What is a baby walker & jumper?
A baby walker is a device that can be used by infants who cannot walk on their own to move from one place to another. Most commonly, it has a base made of hard plastic sitting on top of wheels and a suspended fabric seat with two leg holes. A baby walker often has toys attached to the top to entertain the baby. It is designed for a child between 4 and 16 months.
The baby jumper is a devide that used by infants to jump it in. It a device that allows the baby to be standing just like the walker, but it stays stationed.
These devices should only be used by infants who have gained their upper body strength, sitting up straight without back support.
Will baby walkers and jumpers help my baby learn to walk?
No. In fact, studies have shown that babies who use a walker may actually learn to walk about a month later than those who don't. Walkers allow babies to move around before they are physically ready for it, which can cause unusual movement patterns and delayed muscle control.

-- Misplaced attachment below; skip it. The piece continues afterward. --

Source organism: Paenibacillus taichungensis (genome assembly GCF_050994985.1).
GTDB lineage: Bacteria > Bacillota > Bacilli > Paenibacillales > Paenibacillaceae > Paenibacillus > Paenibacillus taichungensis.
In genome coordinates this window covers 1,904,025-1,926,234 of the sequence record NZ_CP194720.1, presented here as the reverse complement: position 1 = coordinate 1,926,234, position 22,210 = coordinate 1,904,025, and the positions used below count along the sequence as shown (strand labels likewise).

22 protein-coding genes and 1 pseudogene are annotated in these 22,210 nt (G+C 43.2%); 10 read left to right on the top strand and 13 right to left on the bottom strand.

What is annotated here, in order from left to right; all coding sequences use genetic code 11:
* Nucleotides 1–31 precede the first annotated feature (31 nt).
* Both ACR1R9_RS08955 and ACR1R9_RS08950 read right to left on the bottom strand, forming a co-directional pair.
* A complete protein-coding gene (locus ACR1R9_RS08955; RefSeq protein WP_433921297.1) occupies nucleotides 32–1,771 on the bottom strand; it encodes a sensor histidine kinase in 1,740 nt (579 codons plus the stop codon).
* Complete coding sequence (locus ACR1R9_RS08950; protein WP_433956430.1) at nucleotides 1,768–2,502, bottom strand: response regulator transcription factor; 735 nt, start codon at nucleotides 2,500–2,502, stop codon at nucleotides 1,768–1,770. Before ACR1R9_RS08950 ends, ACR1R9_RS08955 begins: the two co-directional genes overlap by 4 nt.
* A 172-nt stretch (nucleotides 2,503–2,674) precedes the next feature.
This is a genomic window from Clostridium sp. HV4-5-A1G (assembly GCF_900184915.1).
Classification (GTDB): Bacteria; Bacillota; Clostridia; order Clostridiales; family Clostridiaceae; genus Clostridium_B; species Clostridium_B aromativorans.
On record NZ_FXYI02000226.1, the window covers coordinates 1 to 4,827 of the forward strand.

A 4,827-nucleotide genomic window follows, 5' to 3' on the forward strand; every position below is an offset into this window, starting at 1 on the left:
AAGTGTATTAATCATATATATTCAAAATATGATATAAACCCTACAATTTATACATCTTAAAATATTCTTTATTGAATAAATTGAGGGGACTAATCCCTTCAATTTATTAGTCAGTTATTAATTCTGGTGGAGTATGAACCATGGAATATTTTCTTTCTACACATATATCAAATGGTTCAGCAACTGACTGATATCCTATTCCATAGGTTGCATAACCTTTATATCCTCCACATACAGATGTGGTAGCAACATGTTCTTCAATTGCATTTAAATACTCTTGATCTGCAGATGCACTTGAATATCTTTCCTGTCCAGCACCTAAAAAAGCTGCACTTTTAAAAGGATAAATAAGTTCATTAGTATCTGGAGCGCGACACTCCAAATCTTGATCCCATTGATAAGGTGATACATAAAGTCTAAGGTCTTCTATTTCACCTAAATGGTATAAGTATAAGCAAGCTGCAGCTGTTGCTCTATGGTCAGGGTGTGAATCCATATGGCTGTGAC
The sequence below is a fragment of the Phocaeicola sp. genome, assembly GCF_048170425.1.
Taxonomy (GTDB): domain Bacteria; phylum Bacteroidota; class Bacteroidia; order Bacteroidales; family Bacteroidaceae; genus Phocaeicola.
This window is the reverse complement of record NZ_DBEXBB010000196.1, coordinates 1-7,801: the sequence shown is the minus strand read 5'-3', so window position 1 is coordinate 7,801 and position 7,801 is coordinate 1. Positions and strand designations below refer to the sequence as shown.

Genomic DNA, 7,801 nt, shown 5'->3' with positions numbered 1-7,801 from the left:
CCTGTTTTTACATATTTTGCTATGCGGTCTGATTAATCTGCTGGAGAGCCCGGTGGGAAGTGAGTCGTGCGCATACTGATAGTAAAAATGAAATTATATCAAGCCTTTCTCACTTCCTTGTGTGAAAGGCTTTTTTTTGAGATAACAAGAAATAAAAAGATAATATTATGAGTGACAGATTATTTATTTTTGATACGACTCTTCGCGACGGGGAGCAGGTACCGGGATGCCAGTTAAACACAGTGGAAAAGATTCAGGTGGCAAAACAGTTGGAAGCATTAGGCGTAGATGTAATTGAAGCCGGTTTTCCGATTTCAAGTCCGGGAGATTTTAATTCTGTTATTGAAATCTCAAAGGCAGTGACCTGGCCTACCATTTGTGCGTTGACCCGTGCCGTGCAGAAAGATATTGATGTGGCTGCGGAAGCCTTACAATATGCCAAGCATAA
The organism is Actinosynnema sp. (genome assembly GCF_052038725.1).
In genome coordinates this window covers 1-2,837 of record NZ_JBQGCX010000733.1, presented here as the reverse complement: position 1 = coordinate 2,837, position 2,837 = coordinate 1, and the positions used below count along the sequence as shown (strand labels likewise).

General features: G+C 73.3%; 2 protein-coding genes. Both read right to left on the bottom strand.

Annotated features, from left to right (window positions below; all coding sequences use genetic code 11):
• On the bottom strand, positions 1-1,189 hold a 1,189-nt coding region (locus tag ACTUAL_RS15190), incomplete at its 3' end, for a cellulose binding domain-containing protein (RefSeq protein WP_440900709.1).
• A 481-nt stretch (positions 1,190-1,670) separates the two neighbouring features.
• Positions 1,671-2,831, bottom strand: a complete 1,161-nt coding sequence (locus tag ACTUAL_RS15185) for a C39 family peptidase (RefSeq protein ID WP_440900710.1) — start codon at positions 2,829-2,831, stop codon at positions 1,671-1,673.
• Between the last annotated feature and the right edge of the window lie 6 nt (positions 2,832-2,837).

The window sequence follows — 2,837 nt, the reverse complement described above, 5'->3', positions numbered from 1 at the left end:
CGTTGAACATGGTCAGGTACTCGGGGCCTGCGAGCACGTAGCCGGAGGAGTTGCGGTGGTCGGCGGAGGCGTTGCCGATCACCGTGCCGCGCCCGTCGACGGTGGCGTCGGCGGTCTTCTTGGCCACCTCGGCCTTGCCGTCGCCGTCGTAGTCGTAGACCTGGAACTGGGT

Babies learn to walk in part by watching and understanding how their feet and legs move. If a walker has a tray, they can't see what's happening with their lower body and don't get the information they need about their motor development.
Are infant walkers safe?
The position of the American Academy of Pediatrics is clear though. In their fact sheet 'Baby Walkers are Dangerous!' they advise that you should 'throw away your baby walker' based on the fact that:
- Baby walkers send more than 14,000 children to the hospital every year, and
- 34 children have died since 1973 because of baby walkers.
The AAP has gone so far as to call for 'a ban on the manufacture and sale of baby walkers with wheels '
Mobile baby walkers are still popular though.
Older infants seem to enjoy them, as they often quickly get bored in stationary walkers, even the newer ones with all of the bells and whistles.
As the statistics from the AAP show, many infants are injured when they use a mobile infant walker.
- falls, especially down stairs
- pinch injuries to fingers and toes
Most of these injuries aren't because the walker itself is dangerous, but only that it makes your child more mobile, which can cause injuries if your house isn't well childproofed. Afterall, your infant isn't going to get burned or poisoned by the walker. Instead, using a walker, he can get to and knock over a hot cup of coffee, pull something off of the stove, get too close to a fireplace or grab something poisonous out of a cabinet.